Hither, Thither, This & That

I got a call from my incarcerated godson, which made my day.  He gets to call his mom once a week, and she patches in a third person on the call. His voice is deep, and he now sports a very southern accent (they moved down south).  He says I have written him fifty letters and he keeps them separate from everybody else’s.  I’ve been sending him Origami patterns/instructions and origami papers, a few in each letter for the last month or so. He’s done them all and I’m on a search for easily printable B&W origimi instructions for more challenging projects than cranes, fish, whales, boats and stars.

I’ve started sending him paraphrased stories in serial form, a Bible story here, a fairy tale or biography there. Transcriptions of  Paul Harvey’s The Rest of the Story would be fun, I think.

There have been a few crises with the Cherub, a couple of them quite scary.  I’ve been a completely on my own single parent since early March, 24 and 7. I need to set up a kind of baby monitor with camera. One crisis was when I left our bedroom to go start breakfast, and she was sound asleep.  But she got up and managed to pull the clear plastic lid cap off of a small squirt bottle – the contents were safe, but popping the lid in her mouth was not a fun time.

Her father will not address why just because he can’t see her due to his job and covid concerns for her that means he just vanishes from her life, and doesn’t ask about her or send a recording of his voice or anything but the usual funds in the bank (which are generous, but don’t mean that much to her).  He just ignores my questions about why it’s cool for him to just drop out of her life periodically (this is the second time- the first time was five weeks of silent treatment and acting like she did not exist, in a snit about being asked to move out)

I don’t take the Cherub inside anywhere, which means I haven’t gone inside anywhere, either.  For nearly three months.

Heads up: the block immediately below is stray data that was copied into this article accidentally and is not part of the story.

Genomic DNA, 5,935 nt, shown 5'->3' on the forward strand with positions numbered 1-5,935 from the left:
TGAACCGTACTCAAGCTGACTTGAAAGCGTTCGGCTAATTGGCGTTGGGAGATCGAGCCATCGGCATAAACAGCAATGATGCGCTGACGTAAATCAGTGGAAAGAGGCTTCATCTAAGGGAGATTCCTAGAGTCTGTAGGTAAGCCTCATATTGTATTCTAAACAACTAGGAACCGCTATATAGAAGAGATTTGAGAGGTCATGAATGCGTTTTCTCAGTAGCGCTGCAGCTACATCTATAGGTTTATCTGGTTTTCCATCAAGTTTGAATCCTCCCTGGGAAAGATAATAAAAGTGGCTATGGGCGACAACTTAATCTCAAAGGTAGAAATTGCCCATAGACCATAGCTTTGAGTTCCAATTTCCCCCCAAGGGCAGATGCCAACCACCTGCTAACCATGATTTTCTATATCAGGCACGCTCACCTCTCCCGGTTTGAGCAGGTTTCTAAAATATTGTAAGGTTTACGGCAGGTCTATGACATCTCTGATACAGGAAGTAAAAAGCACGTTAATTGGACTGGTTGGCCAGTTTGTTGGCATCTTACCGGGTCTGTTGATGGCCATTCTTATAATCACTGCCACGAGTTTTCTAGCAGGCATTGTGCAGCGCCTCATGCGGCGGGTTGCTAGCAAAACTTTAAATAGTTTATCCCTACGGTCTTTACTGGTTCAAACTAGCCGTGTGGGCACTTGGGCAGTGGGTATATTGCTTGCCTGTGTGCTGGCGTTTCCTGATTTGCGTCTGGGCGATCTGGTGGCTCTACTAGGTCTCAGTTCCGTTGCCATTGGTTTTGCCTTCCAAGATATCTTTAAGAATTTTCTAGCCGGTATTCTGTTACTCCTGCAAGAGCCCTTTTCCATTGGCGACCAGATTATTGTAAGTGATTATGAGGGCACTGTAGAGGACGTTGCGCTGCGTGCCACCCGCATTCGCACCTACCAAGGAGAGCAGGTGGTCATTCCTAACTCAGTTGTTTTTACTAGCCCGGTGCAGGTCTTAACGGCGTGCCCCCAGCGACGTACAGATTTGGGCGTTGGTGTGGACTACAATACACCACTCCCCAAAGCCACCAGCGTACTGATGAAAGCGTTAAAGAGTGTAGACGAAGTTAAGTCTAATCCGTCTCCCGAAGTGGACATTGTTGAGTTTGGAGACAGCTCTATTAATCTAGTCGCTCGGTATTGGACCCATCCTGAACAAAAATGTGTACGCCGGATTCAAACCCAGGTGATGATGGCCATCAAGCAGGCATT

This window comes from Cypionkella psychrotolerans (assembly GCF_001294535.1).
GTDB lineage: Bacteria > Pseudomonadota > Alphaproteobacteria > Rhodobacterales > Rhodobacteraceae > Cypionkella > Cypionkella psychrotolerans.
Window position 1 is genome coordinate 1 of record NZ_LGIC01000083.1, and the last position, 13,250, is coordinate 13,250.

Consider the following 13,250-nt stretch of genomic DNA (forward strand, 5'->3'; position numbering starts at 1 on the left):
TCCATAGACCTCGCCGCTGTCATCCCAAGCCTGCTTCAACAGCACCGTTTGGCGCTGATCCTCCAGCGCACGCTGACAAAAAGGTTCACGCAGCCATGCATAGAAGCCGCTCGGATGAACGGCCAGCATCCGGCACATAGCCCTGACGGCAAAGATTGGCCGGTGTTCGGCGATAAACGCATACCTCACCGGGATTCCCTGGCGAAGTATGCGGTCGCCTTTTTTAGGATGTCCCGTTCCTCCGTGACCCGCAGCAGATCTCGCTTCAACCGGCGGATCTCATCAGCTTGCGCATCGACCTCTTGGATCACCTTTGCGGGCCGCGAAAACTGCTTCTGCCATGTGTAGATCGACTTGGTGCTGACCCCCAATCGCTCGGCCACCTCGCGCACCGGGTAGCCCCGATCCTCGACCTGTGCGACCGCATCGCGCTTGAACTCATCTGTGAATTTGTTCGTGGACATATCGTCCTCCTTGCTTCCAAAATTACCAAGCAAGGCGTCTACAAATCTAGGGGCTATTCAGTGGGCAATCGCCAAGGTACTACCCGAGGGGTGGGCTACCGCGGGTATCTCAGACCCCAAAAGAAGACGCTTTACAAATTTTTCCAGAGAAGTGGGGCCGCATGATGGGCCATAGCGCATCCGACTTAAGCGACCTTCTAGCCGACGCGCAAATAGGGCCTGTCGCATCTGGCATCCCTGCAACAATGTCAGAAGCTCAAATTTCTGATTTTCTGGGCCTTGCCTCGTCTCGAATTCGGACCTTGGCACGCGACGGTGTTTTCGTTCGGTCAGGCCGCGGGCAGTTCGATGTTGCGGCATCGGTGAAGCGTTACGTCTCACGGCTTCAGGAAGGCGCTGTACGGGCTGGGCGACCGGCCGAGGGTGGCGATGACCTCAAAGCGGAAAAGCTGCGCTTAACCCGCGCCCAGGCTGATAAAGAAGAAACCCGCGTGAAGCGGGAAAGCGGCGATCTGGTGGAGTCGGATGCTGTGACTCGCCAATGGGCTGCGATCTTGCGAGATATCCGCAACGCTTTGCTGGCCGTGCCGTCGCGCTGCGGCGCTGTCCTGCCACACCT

My phlox is about done, but the poppies are blooming and so are the wild geraniums. Orioles, scarlet tanangers, rose breasted grosbeaks, and squirrels are visiting the feeders.

I have a working oven for the first time in many years- the son-in-law who does remodels was at a house where they got rid of their oven and he brought it over and installed it.  I had a double oven, and this is just one so he is coming back to do some cosmetic work around the edges where there are gaps, but it’s nice to be able to cook up more than four chicken breasts at a time.  I’m very excited.  Soon I’ll be getting my scratched up, battered sink replaced with a stainless steal one in better condition, same way I got the oven.

I’ve picked up on my reading, and my state is loosening some restrictions- we have entire counties with fewer than ten cases and no deaths.  My own county has had one death, and under 500 cases.  Because they are loosening up a wee bit, I have been able to see more of the grandkids this last week than I had in the previous 12 weeks.

I dyed my hair red. I love it.  The grandkids keep commenting on it.  One of them told me it makes me look younger. Lest I get a big head, another grandchild asked when I was going to have my baby, and this quarantine eating is no joke. Since I can’t go inside places with the Cherub and I don’t have any steady sitter options (I have emergency options)- I am wondering about finding a personal trainer to help me get on track with a regimen that isn’t going to overtax my knees, hips, and back, but will help with exercise, flexibility, and some disciplined goals.  Not likely in my county, but I’m praying about it.

I’m growing a cilantro plant outside my kitchen door and it’s doing well.  I’ve killed the basil plants. I grew a bunch of turnip and radish tops and they flowered on my kitchen windowsill.  I decided not to get chickens.

I found this striking bit of fungus, a bit of a small branch that blew in from somewhere one stormy night.  In the morning, the orange fungus was very orange, gradually it’s gotten lighter and will eventually be creamy or white.  I’m told it’s in the neofavolus alveolaris family.  The underside reminds me of certain types of coral. So do the pearly gray cups of fungus or lichen, when looked at enlarged.  They are so tiny with the naked eye I almost missed them.